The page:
I have always admired Björk. That’s never been the problem. Björk has constantly caught my admiration, but somehow adoration—even enjoyment—has been out of grasp. It’s with some trepidation, then, that I find myself at a world premiere of her new Biophilia show, performed as part of the Manchester International Festival. This performance starts at four on a Sunday afternoon, a time usually reserved for sleeping after a glutinous Sunday lunch, and a time that would surely never be deemed acceptable in Reykjavík.
Even more out of the ordinary is the location and configuration of the event. Staged in a former Victorian market hall, Björk performs to an intimate audience of 1.800 from a stage set in the centre of the floor, flanked on each of the four sides by her fans. The audience is separated from the stage by only museum-style roping. Dotted around the stage are a percussionist, an electronic artist and instruments that Björk has specially created for ‘Biophilia,’ such as a digital pipe organ controlled through an iPad, four gravitational pendulum harps, a ‘sharpsichord‘ (me neither!), and a ‘gameleste’—the love child of a gamelan and a celeste, of course.
As grand entrances go, it’s astonishing. Accompanied by a 24-piece, all-female Icelandic choir, Björk enters wearing a preposterous outsized orange wig, reminiscent of a cartoon dog, and a heavily ruffled blue dress. Starting with new song ‘Thunderbolt,’ a caged Tesla coil is lowered from the ceiling. Purple/white forks of lightning fizzle and crack. Björk lets rip with that voice. The audience cannot help but take notice.
‘Biophilia’ is billed as a multimedia project and will involve music, apps, internet, installations, an educational arm and, of course, live shows. The album is to be released as a series of interactive iPad apps, and will be the first of its kind. A surprise voiceover from a breathy David Attenborough informs me that ‘Biophilia’ is a ‘love of life’ and the subsequent study of the relationship between nature, music and technology. It might well be, but I start to worry more about the fragile relationship between artist and audience.
FALLING FLAT, GETTING UP
Some of the new songs fall strangely flat, in spite of the concept and ideas behind them. ‘Moon’ based on lunar phases, fails to ignite, as do ‘Dark Matters’ and ‘Hollow.’ ‘Virus’ is pulled through by its projections of evil, humanised biological battles on the hexagonal bank of screens above the stage.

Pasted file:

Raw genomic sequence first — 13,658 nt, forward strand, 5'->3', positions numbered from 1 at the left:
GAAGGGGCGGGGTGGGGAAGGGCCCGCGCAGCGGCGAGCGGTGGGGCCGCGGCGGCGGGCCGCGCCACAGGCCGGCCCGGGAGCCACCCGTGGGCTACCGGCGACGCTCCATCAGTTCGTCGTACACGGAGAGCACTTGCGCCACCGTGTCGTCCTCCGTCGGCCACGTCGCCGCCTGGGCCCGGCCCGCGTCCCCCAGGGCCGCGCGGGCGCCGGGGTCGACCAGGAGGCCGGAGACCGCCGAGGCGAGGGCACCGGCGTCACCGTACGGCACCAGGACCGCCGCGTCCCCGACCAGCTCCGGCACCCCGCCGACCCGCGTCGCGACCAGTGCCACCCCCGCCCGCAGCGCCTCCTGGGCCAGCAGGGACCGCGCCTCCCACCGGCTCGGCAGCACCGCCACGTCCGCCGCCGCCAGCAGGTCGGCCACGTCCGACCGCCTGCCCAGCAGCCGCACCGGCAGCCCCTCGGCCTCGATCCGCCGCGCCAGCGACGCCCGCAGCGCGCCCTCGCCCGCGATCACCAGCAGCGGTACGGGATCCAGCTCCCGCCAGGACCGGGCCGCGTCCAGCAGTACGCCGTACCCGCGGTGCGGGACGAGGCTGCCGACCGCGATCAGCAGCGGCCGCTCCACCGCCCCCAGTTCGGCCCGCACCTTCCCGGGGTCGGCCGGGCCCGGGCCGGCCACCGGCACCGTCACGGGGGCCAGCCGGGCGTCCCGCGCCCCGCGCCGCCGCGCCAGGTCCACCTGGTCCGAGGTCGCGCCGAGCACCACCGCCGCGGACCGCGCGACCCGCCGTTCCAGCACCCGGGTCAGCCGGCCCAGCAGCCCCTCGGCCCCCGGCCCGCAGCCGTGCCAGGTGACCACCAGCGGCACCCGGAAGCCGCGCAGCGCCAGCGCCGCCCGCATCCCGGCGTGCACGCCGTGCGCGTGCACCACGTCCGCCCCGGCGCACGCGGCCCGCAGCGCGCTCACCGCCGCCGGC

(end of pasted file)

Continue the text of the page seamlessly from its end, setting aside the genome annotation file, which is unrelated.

It’s the older, more familiar songs that begin to connect Björk to her audience. ‘Hidden Place’ positively lights up the room with joyful singing from the choir and graphic, colourful images (a seal is consumed by star fish on the sea floor). ‘Isobel’ also benefits from the choirs’ presence, fusing some of Björk’s often cold beats and stark verses with a genuine depth and warmth.
Iceland is never far from Biophilia. In ‘Mutual Core,’ a song about tectonic plates, images start from a widescreen view of Þingvellir before panning out to show a globe criss-crossed with glowing lines of plates and fissures. ‘Crystalline’ with its dance roots and surprise drum and bass ending is a crowd pleaser. It’s not hard to imagine it blasting from a Reykjavík club.
YET ANOTHER CONVERSION IS MADE
Björk patrols the stage, ensuring that everyone feels included and involved. It’s a strategy that works; Björk in a fearsome wig, standing all of two metres away from you, and looking straight into your eyeballs really does get the heart beating. But it’s the choir that I really enjoyed; sometimes choreographed in bizarre square dance formations and dressed in sparkled blue and gold outfits, they add a touch of humanity to proceedings to counterbalance Björk’s often esoteric concepts, and cold contraptions. I’m told that afterwards they are performing in central Manchester; I feel genuinely sorry that I won’t be able to make it, and even more so when I’m told they were excellent singing in the late evening sunlight.
Björk returns for an encore. She starts with ‘One Day’ from her Debut album. Sung only with her percussionist for company, he plays what appears to be a set of upside down woks, apparently called a ‘hang.’ The effect is simple, sublime, and sensational. It is followed by a magical ‘Jóga’—including the now much admired choir—and ends with a celebratory ‘Declare Independence.’
I’m not sure of the ‘Biophilia’ concept, the newfangled instruments or the clear desire to be the ‘future of music’. Maybe Björk should keep things simple. It seems that this is where she is at her best. It’s those moments of this extraordinary show that will stay with me for a long time to come. I leave converted.
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